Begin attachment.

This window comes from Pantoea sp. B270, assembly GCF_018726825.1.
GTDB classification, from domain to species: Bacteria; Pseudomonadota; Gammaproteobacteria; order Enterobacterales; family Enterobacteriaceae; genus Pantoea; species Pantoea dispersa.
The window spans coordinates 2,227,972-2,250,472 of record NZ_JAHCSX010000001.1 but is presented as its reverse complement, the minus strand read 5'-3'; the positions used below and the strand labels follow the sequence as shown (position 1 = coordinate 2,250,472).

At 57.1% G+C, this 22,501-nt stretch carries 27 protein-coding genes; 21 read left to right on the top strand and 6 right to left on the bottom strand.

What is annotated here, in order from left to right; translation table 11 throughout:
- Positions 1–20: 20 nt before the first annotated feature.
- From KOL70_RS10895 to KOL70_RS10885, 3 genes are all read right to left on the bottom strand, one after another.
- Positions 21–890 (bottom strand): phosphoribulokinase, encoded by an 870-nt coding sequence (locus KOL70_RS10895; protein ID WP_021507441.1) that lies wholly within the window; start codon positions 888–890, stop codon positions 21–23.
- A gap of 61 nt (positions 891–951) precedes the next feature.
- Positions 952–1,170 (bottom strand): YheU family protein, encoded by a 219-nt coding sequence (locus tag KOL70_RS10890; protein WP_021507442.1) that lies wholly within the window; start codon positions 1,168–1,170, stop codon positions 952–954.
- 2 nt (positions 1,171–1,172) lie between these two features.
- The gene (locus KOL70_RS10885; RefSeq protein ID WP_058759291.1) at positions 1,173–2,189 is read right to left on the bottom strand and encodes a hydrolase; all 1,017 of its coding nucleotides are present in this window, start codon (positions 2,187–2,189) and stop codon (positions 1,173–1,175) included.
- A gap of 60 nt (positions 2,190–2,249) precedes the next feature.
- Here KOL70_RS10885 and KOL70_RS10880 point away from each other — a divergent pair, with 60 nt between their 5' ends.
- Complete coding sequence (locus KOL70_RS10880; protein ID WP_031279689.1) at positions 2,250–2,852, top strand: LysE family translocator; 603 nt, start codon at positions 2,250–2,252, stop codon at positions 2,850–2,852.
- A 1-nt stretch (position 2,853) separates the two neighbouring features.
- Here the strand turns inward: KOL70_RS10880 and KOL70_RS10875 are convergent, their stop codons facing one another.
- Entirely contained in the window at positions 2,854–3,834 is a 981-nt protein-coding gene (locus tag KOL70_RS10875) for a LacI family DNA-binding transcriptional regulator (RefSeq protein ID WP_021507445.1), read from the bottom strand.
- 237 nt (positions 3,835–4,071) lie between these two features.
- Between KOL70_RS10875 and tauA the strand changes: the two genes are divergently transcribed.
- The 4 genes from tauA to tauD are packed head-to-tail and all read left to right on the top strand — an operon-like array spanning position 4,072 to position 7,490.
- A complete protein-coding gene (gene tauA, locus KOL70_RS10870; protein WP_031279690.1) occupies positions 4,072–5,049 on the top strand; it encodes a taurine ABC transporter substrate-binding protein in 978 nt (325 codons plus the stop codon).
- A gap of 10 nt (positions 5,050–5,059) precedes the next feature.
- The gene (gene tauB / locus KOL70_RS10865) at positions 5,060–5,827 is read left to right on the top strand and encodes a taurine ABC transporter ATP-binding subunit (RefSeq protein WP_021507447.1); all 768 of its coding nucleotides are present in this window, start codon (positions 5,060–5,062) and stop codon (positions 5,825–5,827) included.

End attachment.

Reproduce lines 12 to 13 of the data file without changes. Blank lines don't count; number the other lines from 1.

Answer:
- The gene (locus KOL70_RS10885; RefSeq protein ID WP_058759291.1) at positions 1,173–2,189 is read right to left on the bottom strand and encodes a hydrolase; all 1,017 of its coding nucleotides are present in this window, start codon (positions 2,187–2,189) and stop codon (positions 1,173–1,175) included.
- A gap of 60 nt (positions 2,190–2,249) precedes the next feature.